Trump's electoral map has shifted dramatically — and it doesn't bode well for his 2020 chances

Trump's electoral map has shifted dramatically — and it doesn't bode well for his 2020 chances
Official White House Photo by Shealah Craighead

President Donald Trump's 2016 victory hung on thin margins in several key swing states. And while the result of the 2020 election is still, of course, an open matter, the shifting trends in the electoral map since his inauguration should make no one confident in his re-election chances.


In a new examination of voter preference changes between 2016 and 2019, the Voter Study Group found a marked difference in the opinions of a much-discussed group in the electorate: voters who voted for Barack Obama in 2012 and then Trump in 2016. Unsurprisingly, this group largely had a positive opinion of Trump in 2016 — 85 percent of these voters approved of him, the survey found.

But these opinions have significantly shifted. In 2019, only 66 percent of these voters still approved of Trump — a 19-point drop.

"Even small movement among these voters — who represented 9 percent of voters in 2016 — may prove significant heading into the 2020 presidential election," wrote Robert Griffin of the Voter Study Group. "Obama-Trump voters are also disproportionately white, non-college educated and, as a result, are likely to be well distributed geographically for the purpose of electoral impact."

This, of course, makes perfect sense. Since both Obama and Trump won victories in the electoral college, it isn't surprising that the voters who switched from the Democrat to the Republican could make the decisive difference in the election result.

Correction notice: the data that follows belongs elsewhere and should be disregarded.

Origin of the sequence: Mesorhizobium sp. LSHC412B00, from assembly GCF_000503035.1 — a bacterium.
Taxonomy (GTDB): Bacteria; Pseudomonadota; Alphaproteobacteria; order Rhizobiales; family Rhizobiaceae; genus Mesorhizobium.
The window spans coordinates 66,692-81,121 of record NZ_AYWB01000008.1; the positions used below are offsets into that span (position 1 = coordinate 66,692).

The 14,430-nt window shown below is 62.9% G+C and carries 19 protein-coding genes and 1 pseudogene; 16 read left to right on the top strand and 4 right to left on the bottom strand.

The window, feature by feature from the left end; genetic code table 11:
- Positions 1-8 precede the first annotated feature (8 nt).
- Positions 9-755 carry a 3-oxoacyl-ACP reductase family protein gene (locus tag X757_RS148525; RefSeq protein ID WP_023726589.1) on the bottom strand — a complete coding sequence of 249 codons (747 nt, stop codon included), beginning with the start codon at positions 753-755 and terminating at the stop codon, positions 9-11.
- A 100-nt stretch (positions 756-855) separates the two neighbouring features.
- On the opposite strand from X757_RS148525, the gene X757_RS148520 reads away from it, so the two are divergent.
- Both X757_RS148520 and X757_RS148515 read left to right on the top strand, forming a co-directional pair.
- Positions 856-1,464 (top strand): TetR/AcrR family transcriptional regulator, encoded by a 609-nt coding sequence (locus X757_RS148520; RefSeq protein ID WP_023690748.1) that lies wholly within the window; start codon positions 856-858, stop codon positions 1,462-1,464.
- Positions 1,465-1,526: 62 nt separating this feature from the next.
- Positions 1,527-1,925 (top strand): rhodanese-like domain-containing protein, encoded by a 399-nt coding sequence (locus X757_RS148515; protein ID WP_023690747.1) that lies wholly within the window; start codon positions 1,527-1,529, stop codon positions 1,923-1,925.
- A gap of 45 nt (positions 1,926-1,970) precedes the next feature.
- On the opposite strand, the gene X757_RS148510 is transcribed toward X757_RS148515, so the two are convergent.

State-by-state polling also supports this inference. Morning Consult presents data on Trump's approval across the country and over time. In the key states where Trump won in 2016 — Wisconsin, Michigan, and Pennsylvania — the president started out in early 2017 with a net positive approval rating:

  • PA: +10
  • WI: +6
  • MI: +7

But by April 2019,  he was significantly underwater in each of these states:

  • PA: -7
  • WI: -13
  • MI: -10

There are other states where he's also looking weak. In Ohio, he's at -4; Arizona, -7; Florida, -2; North Carolina, -2; Iowa, -8. Meanwhile, there are no states that Hillary Clinton won in 2016 in which Trump now has a positive approval rating.

Of course, these numbers will continue to vary, as they have throughout his presidency. And heading into 2020, Trump will have the advantage of incumbency, which confers a sense of legitimacy and stability to even someone as erratic as the current president.  But even with a strong economy, Trump has been unable to lift his numbers in these key states back to the level they were at in early 2017. And on a broad scale, Trump has never broken 50 percent approval nationally.

In addition to looking at Obama-Trump voters, the Voter Survey Group also examined changes in approval for all the other groups of voters between 2016 and 2019. While there were some increases in the Trump's approval rate among voters who picked a third-party candidate in 2012, these moves were not as dramatic, the pollsters did not find them to be as dramatic as the downward shift in approval found among Obama-Trump voters. And the state-by-state data suggests that the key shifts have been in parts of the country that could hurt him the most.

Trump still has about another year and a half before November 2020, so his fate is certainly not sealed. Democrats should not be overconfident, and there is still a significant possibility they could lose. Trump's approval going forward is dependent on a range of factors. And his ultimate re-election fate may hinge on who his opponent in the Democratic Party turns out to be (though, it may not — it could be that nearly any of the potential Democratic contenders would end up doing about equally as well as one another). But the Republican Party should not be assured of its chances for victory. And if Trump loses in 2020, many people looking backward will say it was inevitable.

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